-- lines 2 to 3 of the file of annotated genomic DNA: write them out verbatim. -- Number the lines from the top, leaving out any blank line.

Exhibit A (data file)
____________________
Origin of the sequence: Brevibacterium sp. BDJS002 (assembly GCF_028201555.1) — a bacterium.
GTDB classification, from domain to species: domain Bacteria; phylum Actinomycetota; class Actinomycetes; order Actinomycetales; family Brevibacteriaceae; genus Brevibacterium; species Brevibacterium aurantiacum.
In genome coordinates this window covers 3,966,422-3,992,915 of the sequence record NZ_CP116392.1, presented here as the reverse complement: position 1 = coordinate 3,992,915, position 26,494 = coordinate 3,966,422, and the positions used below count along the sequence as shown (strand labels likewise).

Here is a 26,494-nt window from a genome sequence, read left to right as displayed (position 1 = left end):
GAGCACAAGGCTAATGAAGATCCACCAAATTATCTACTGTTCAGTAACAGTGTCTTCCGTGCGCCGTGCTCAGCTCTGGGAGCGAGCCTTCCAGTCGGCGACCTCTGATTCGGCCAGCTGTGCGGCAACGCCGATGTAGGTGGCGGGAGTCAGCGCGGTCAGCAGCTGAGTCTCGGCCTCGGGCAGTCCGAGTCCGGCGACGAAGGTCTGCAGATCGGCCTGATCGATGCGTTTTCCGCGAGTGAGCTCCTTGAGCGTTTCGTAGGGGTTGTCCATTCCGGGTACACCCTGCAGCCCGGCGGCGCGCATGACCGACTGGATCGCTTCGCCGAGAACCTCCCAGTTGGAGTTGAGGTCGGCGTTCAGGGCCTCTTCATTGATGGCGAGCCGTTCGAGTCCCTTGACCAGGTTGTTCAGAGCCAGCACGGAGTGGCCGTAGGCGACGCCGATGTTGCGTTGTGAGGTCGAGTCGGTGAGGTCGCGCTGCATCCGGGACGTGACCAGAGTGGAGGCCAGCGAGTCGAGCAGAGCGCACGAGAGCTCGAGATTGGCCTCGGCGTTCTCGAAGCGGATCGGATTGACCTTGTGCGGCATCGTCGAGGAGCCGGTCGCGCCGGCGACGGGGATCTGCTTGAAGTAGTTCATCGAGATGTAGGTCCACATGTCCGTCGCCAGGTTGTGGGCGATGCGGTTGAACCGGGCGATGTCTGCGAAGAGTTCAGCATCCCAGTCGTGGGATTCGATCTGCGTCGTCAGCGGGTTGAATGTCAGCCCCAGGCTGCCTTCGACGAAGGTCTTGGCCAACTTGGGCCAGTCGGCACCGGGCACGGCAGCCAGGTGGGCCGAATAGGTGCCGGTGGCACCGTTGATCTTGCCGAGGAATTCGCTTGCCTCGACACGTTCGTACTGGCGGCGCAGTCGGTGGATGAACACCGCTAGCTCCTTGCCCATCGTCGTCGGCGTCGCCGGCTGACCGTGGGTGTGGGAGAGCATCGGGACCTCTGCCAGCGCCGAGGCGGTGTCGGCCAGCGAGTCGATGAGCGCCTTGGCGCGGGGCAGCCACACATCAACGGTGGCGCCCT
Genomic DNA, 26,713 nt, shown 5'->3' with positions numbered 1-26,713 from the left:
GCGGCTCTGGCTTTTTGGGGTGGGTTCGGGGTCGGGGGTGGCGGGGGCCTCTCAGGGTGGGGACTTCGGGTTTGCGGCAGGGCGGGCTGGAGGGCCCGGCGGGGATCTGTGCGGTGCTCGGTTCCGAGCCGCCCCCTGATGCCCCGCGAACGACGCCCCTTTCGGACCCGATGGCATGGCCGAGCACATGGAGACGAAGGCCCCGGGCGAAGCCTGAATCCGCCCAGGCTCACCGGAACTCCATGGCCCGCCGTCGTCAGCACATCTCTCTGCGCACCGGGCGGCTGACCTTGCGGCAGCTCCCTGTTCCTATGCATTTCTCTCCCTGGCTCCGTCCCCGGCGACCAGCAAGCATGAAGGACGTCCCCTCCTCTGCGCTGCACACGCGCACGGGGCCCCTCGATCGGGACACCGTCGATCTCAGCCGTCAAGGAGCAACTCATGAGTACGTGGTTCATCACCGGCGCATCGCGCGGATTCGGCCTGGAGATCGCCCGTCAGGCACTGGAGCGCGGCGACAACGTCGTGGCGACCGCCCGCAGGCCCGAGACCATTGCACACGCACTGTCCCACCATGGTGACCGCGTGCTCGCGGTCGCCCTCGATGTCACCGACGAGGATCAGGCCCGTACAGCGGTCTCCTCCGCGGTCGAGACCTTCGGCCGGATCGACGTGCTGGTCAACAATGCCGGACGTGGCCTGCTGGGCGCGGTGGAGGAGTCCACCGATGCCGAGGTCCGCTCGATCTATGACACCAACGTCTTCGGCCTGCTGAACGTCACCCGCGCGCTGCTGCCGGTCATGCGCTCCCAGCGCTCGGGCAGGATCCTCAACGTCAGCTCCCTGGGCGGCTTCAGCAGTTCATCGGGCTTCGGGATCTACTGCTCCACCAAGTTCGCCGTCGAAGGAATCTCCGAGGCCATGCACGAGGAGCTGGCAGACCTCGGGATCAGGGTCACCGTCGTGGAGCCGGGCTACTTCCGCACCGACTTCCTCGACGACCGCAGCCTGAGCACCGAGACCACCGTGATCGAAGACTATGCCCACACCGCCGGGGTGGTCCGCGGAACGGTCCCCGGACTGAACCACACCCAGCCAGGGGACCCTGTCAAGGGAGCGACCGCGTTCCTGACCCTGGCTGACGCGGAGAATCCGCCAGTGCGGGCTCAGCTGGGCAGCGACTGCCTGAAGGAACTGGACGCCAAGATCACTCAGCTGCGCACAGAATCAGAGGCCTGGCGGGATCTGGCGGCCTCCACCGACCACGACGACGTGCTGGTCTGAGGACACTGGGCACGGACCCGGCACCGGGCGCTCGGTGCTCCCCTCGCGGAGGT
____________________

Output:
GTDB classification, from domain to species: domain Bacteria; phylum Actinomycetota; class Actinomycetes; order Actinomycetales; family Brevibacteriaceae; genus Brevibacterium; species Brevibacterium aurantiacum.
In genome coordinates this window covers 3,966,422-3,992,915 of the sequence record NZ_CP116392.1, presented here as the reverse complement: position 1 = coordinate 3,992,915, position 26,494 = coordinate 3,966,422, and the positions used below count along the sequence as shown (strand labels likewise).